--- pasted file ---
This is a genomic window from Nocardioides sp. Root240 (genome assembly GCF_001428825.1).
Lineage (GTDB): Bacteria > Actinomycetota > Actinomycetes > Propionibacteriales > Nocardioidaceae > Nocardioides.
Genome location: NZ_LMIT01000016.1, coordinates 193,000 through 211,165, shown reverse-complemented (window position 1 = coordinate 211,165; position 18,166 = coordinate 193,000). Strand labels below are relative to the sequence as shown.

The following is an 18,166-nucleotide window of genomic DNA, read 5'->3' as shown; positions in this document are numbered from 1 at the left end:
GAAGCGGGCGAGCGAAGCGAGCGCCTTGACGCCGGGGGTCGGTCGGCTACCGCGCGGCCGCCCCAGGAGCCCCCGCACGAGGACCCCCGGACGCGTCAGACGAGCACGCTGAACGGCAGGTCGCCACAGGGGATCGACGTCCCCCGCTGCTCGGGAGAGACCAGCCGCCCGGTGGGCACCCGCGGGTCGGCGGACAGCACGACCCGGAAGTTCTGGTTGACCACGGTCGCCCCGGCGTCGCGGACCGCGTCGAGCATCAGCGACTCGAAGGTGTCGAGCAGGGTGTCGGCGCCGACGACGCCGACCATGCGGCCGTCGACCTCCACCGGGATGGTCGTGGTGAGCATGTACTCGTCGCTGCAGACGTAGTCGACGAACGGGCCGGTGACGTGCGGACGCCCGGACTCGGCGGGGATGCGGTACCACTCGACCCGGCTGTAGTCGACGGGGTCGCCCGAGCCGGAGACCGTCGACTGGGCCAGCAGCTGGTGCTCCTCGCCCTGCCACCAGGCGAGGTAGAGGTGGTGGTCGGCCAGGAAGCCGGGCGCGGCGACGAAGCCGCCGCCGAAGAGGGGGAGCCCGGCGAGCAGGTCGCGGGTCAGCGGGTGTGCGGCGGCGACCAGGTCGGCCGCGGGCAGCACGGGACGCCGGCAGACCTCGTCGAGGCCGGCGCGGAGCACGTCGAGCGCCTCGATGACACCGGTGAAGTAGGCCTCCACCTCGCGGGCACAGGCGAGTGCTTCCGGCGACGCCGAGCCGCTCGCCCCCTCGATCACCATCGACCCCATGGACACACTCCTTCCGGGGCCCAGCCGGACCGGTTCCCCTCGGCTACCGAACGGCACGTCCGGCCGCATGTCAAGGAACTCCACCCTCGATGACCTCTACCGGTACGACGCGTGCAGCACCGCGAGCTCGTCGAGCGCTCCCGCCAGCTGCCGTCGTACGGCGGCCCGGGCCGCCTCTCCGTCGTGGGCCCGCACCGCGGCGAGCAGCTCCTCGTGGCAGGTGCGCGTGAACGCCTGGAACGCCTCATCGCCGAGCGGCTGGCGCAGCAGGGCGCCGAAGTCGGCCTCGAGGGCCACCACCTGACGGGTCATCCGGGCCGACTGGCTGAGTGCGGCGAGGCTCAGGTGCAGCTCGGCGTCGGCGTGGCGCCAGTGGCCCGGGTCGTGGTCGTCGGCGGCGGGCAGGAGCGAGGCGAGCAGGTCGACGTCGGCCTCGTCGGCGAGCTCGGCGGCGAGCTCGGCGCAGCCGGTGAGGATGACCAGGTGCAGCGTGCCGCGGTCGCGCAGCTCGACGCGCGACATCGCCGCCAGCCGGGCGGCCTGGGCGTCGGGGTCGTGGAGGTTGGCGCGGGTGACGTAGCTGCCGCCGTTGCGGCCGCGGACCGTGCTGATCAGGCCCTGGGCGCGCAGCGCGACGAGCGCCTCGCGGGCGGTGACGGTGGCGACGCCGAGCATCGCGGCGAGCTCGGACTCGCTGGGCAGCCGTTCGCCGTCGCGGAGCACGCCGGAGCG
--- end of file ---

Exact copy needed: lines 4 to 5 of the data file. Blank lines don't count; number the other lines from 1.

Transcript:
The following is an 18,166-nucleotide window of genomic DNA, read 5'->3' as shown; positions in this document are numbered from 1 at the left end:
GAAGCGGGCGAGCGAAGCGAGCGCCTTGACGCCGGGGGTCGGTCGGCTACCGCGCGGCCGCCCCAGGAGCCCCCGCACGAGGACCCCCGGACGCGTCAGACGAGCACGCTGAACGGCAGGTCGCCACAGGGGATCGACGTCCCCCGCTGCTCGGGAGAGACCAGCCGCCCGGTGGGCACCCGCGGGTCGGCGGACAGCACGACCCGGAAGTTCTGGTTGACCACGGTCGCCCCGGCGTCGCGGACCGCGTCGAGCATCAGCGACTCGAAGGTGTCGAGCAGGGTGTCGGCGCCGACGACGCCGACCATGCGGCCGTCGACCTCCACCGGGATGGTCGTGGTGAGCATGTACTCGTCGCTGCAGACGTAGTCGACGAACGGGCCGGTGACGTGCGGACGCCCGGACTCGGCGGGGATGCGGTACCACTCGACCCGGCTGTAGTCGACGGGGTCGCCCGAGCCGGAGACCGTCGACTGGGCCAGCAGCTGGTGCTCCTCGCCCTGCCACCAGGCGAGGTAGAGGTGGTGGTCGGCCAGGAAGCCGGGCGCGGCGACGAAGCCGCCGCCGAAGAGGGGGAGCCCGGCGAGCAGGTCGCGGGTCAGCGGGTGTGCGGCGGCGACCAGGTCGGCCGCGGGCAGCACGGGACGCCGGCAGACCTCGTCGAGGCCGGCGCGGAGCACGTCGAGCGCCTCGATGACACCGGTGAAGTAGGCCTCCACCTCGCGGGCACAGGCGAGTGCTTCCGGCGACGCCGAGCCGCTCGCCCCCTCGATCACCATCGACCCCATGGACACACTCCTTCCGGGGCCCAGCCGGACCGGTTCCCCTCGGCTACCGAACGGCACGTCCGGCCGCATGTCAAGGAACTCCACCCTCGATGACCTCTACCGGTACGACGCGTGCAGCACCGCGAGCTCGTCGAGCGCTCCCGCCAGCTGCCGTCGTACGGCGGCCCGGGCCGCCTCTCCGTCGTGGGCCCGCACCGCGGCGAGCAGCTCCTCGTGGCAGGTGCGCGTGAACGCCTGGAACGCCTCATCGCCGAGCGGCTGGCGCAGCAGGGCGCCGAAGTCGGCCTCGAGGGCCACCACCTGACGGGTCATCCGGGCCGACTGGCTGAGTGCGGCGAGGCTCAGGTGCAGCTCGGCGTCGGCGTGGCGCCAGTGGCCCGGGTCGTGGTCGTCGGCGGCGGGCAGGAGCGAGGCGAGCAGGTCGACGTCGGCCTCGTCGGCGAGCTCGGCGGCGAGCTCGGCGCAGCCGGTGAGGATGACCAGGTGCAGCGTGCCGCGGTCGCGCAGCTCGACGCGCGACATCGCCGCCAGCCGGGCGGCCTGGGCGTCGGGGTCGTGGAGGTTGGCGCGGGTGACGTAGCTGCCGCCGTTGCGGCCGCGGACCGTGCTGATCAGGCCCTGGGCGCGCAGCGCGACGAGCGCCTCGCGGGCGGTGACGGTGGCGACGCCGAGCATCGCGGCGAGCTCGGACTCGCTGGGCAGCCGTTCGCCGTCGCGGAGCACGCCGGAGCG